Damage on Lulu Creek, after a section of the Grand Ditch blew out in 2003, sending a huge mass of debris down the mountainside. © John Trotter
The Grand Ditch © John Trotter
Well, to the handful of you out there in internet land who are following this trip, I apologize for not posting anything here over the past couple of days. It’s not because nothing has been going on. Quite the contrary. I’ve just been working too hard and haven’t had enough time to sit down with my laptop, then sling said laptop over my back and pedal the ten miles down to the Blue Water Bakery Cafe here in Grand Lake, Colorado to hook up to their free wireless and eat a sandwich for dinner.
I came to Grand Lake with all my photo and video gear today to gather some images of this place, which is utterly dependent on the tourism that Colorado River water makes possible by filling Grand Lake itself. But today has been wet and I’ve twice now been soaked to the skin out there, so I’ve decided to catch up on the last couple of days here on the Blue Water’s own PC. If you’re a Jimmy Buffett kind of person, then the Blue Water is your kind of place.
I have much to report and not much time with which to work. First off, I’ve been meaning to comment on the word ‘Grand’ that I’ve been tossing about. This part of the Colorado River was actually called the Grand River until 1921, when Edward T. Taylor, a congressman from the state of Colorado, was able to get the name ‘Grand’ changed to ‘Colorado’ as a way of locating the headwaters of the West’s most notable river in his home state. I knew that when I came here and persisted, even though I have long felt, as many others have, that the river’s headwaters could more accurately be located at the beginning of the Green River in Wyoming. I may yet go there. But enough of that. I’m here in Colorado and the headwaters I’ve been photographing around definitely flow down into the river I’ve spent a lot of time these past few years exploring.
What else has been going on? Well, I should tell you that yesterday I got busted by a couple of horse-mounted National Park Service rangers. Perhaps the word “busted” carries connotations of devious criminal behavior, which I’m not going to cop to. But to clarify what happened, I have to go back to my previous day, spent with Covey Potter, a graduate student at Colorado State University. We’d met up at the campground and he’d agreed to take me out along the Colorado River, where he was sinking some monitoring wells (basically 1.5″ pvc pipes with simple electronics inside) as part of a project to restore an area near the defunct mining town of Lulu City, which was decimated when a section of the Grand Ditch (that word ‘Grand’ again… it actually was originally called the Grand River Ditch), high above on a mountainside, blew out in 2003. Covey says that roughly 9,000 dumptruck loads of debris came rushing down the hill, wiping out about 20,000 trees along the way. The Grand Ditch is considered the very first diversion of Colorado River waters, as it captures mountain runoff along its 8-mile length before it even reaches the river, sending it across the Continental Divide and down to agriculture on the drier eastern side of the Rocky Mountains. It’s a perfect example of the importance of the seniority of water rights in the West, as the ditch began delivering that water in 1890, 25 years before the founding of Rocky Mountain National Park itself.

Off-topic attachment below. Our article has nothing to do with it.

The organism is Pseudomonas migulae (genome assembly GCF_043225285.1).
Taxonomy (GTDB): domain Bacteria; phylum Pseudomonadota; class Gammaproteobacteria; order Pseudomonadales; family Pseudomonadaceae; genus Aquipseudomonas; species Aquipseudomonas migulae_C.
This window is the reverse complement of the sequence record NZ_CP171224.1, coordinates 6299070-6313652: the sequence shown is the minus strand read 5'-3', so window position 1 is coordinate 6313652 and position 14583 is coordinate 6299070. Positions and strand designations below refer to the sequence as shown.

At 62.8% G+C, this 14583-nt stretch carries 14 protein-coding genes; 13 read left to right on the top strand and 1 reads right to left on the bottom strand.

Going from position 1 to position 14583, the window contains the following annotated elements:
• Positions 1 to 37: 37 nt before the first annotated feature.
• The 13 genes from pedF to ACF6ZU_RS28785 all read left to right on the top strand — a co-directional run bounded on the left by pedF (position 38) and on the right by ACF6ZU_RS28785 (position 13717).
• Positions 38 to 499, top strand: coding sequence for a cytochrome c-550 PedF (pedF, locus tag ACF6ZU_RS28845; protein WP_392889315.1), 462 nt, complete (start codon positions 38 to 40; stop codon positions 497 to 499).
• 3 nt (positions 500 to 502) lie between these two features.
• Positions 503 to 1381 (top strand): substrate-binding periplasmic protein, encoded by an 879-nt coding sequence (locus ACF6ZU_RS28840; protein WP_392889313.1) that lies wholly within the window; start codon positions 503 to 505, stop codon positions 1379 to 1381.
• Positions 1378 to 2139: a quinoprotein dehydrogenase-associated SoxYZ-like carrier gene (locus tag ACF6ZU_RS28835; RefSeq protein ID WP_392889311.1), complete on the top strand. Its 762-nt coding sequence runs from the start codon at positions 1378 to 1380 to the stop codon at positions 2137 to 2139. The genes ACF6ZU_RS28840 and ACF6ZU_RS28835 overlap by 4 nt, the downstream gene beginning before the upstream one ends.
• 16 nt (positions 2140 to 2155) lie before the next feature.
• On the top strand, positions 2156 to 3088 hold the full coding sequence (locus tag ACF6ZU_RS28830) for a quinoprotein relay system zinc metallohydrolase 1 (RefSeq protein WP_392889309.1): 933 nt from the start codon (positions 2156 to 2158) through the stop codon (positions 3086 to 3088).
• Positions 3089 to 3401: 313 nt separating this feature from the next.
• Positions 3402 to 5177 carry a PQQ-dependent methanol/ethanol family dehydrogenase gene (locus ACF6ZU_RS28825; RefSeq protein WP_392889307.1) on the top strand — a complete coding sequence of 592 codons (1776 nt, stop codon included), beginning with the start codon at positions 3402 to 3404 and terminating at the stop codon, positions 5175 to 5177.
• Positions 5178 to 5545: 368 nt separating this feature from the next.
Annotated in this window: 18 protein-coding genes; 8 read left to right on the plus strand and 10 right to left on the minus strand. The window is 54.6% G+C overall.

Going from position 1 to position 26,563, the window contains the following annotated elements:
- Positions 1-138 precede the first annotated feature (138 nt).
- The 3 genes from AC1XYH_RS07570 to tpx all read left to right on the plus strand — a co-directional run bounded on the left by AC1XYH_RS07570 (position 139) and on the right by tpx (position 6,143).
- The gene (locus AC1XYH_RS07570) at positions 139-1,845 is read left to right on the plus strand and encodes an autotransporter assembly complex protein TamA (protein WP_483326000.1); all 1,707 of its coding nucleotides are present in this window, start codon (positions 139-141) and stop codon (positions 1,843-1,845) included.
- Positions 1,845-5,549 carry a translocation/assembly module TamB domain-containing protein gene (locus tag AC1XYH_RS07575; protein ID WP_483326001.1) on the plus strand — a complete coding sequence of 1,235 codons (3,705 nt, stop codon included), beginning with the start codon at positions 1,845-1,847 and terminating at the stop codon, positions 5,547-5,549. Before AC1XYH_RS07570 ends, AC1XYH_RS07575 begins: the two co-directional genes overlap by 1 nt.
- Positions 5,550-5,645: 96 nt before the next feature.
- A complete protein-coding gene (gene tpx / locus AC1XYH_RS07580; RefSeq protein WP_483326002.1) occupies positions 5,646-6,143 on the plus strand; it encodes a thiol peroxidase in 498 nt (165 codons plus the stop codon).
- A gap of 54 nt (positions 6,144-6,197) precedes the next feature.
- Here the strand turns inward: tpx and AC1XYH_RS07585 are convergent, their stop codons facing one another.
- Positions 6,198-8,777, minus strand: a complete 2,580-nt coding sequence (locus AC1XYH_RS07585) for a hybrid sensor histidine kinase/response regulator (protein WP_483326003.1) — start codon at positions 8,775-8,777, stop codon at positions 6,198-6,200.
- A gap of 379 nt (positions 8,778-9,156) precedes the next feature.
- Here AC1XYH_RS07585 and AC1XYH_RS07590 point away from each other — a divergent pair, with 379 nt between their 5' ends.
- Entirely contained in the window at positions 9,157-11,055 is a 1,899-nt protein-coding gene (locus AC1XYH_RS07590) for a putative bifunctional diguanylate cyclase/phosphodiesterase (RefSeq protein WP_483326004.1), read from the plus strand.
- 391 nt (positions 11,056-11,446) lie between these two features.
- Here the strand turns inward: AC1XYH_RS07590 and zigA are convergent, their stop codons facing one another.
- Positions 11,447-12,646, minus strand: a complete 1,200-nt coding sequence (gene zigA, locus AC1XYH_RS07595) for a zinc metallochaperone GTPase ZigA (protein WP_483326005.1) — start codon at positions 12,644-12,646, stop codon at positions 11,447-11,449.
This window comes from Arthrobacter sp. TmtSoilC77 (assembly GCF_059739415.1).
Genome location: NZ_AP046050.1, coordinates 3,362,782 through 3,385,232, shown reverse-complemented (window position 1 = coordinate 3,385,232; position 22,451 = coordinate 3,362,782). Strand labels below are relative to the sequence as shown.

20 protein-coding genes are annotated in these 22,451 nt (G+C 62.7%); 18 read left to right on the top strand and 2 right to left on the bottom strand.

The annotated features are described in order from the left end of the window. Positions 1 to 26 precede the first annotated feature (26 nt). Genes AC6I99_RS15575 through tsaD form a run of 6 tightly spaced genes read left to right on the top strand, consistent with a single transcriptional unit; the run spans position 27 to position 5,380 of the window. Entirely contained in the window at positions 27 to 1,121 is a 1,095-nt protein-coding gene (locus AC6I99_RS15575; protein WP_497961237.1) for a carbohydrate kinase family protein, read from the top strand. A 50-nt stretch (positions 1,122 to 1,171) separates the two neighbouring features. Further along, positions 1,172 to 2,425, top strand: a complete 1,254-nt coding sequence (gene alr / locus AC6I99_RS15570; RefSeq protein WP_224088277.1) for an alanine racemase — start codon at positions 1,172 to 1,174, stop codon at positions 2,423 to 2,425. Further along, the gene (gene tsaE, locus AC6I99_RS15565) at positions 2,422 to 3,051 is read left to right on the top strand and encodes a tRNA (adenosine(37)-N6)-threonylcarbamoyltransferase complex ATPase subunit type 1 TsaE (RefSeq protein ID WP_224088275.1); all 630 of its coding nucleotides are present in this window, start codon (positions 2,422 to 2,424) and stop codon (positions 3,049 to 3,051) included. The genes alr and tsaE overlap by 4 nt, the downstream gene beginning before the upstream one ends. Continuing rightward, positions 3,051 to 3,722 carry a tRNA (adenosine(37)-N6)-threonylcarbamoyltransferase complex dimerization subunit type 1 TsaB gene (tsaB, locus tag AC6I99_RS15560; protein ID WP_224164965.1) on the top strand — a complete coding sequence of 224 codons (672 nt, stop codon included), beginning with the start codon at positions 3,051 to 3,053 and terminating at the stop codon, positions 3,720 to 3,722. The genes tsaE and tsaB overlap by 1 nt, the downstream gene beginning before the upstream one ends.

Nevertheless, the National Park Service decided to sue the Water Supply and Service Company, which owns the ditch, for damages and won a $9 million settlement for restoration. Covey showed me the affected area a couple of days ago and I would have attached photos I took of Lulu Creek tumbling its way over the six-year-old mountain of boulders and assorted debris, but as I said, I’m not on my own laptop. Maybe later. Suffice it to say that he and his cohorts have a huge job on their hands and though he described a rough plan of action to me, I have no idea how they’re going to accomplish it. I’ll be very interested to see how it all goes.